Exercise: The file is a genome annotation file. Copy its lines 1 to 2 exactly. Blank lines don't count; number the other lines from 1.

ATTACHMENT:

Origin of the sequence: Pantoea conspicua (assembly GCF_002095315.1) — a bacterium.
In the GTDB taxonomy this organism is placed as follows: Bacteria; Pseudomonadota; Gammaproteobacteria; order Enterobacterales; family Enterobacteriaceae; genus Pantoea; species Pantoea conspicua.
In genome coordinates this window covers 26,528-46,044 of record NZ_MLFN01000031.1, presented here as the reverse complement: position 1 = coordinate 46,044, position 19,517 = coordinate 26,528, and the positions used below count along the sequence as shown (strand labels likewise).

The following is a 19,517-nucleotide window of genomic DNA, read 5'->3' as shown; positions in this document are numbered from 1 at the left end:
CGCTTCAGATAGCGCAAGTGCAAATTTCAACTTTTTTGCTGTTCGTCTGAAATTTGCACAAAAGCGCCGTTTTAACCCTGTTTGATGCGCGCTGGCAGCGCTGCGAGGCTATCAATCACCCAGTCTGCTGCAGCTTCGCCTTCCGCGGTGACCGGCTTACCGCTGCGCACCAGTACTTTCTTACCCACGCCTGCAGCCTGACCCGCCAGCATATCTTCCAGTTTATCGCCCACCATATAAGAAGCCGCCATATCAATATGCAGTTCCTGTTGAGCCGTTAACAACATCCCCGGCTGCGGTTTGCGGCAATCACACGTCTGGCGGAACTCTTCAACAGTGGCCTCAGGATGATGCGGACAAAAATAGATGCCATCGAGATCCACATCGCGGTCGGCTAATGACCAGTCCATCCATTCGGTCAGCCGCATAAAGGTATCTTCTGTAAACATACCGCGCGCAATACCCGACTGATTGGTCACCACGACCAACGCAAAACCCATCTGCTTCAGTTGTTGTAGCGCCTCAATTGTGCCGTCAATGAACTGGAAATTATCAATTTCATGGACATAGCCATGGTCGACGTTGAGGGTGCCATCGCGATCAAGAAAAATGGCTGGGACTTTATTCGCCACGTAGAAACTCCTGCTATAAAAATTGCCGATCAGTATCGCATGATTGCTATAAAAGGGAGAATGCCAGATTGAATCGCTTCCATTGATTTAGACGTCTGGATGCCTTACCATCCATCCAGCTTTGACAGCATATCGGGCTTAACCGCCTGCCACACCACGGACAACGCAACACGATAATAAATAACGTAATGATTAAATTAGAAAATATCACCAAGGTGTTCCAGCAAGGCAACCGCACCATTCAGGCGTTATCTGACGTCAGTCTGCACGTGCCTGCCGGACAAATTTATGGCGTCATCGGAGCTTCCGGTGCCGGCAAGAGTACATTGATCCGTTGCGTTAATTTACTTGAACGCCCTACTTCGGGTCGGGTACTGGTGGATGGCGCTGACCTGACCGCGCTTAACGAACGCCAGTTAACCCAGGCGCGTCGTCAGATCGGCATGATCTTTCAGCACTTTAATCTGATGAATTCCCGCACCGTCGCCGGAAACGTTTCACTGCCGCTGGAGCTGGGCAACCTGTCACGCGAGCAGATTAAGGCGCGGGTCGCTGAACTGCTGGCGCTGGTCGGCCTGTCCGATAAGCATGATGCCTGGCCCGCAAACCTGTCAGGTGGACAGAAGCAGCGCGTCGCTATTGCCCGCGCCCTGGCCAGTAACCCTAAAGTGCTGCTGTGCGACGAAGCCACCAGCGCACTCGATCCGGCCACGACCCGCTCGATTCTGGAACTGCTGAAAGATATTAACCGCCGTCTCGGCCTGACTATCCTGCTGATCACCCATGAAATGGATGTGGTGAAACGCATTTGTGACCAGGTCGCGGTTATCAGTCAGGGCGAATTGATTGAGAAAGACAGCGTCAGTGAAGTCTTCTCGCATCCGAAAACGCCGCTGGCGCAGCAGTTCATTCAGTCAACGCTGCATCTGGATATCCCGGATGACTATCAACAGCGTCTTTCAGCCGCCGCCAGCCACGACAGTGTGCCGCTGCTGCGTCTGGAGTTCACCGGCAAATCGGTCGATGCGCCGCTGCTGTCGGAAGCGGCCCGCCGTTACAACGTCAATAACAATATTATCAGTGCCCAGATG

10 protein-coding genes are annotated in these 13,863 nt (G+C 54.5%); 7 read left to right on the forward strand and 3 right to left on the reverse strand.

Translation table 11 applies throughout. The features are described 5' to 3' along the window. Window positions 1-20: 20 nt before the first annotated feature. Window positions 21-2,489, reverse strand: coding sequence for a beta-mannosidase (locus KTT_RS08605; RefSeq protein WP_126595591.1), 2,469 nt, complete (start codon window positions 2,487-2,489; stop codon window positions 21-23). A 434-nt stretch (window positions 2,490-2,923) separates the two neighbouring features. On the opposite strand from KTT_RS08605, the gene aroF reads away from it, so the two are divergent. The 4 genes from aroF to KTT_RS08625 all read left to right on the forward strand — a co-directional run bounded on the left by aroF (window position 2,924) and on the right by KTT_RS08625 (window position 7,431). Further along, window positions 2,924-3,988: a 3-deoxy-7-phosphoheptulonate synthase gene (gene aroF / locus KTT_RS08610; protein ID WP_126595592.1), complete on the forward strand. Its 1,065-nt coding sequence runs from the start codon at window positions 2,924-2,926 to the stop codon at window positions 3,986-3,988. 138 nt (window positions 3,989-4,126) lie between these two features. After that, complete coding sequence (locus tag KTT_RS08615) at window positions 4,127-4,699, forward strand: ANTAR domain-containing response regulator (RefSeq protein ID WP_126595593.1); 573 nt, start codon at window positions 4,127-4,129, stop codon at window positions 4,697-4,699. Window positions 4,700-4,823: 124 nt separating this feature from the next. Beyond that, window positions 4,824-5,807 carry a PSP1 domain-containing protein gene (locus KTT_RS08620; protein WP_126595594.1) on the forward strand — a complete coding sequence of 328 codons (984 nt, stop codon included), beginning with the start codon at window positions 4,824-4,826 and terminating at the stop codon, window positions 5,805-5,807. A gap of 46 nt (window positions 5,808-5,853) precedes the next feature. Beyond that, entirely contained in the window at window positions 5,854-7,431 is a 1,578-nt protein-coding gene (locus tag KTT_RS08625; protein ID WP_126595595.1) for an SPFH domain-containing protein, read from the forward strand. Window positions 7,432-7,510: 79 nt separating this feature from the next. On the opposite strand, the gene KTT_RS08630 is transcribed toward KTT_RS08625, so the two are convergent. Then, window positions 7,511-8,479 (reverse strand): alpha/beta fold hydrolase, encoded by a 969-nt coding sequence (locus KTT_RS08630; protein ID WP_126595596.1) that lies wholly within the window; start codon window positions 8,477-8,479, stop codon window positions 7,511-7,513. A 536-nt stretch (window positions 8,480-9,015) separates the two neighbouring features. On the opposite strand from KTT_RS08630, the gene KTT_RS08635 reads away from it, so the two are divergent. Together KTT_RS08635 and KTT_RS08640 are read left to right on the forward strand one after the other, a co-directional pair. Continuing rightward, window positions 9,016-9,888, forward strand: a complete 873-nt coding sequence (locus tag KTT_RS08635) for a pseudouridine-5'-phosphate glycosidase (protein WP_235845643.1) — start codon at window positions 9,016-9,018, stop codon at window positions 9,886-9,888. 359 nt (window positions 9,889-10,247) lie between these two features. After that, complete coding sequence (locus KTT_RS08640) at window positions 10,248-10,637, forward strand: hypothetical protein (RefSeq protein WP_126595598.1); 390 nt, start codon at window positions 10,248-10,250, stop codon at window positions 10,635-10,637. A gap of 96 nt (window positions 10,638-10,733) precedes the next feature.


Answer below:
Origin of the sequence: Pantoea conspicua (assembly GCF_002095315.1) — a bacterium.
In the GTDB taxonomy this organism is placed as follows: Bacteria; Pseudomonadota; Gammaproteobacteria; order Enterobacterales; family Enterobacteriaceae; genus Pantoea; species Pantoea conspicua.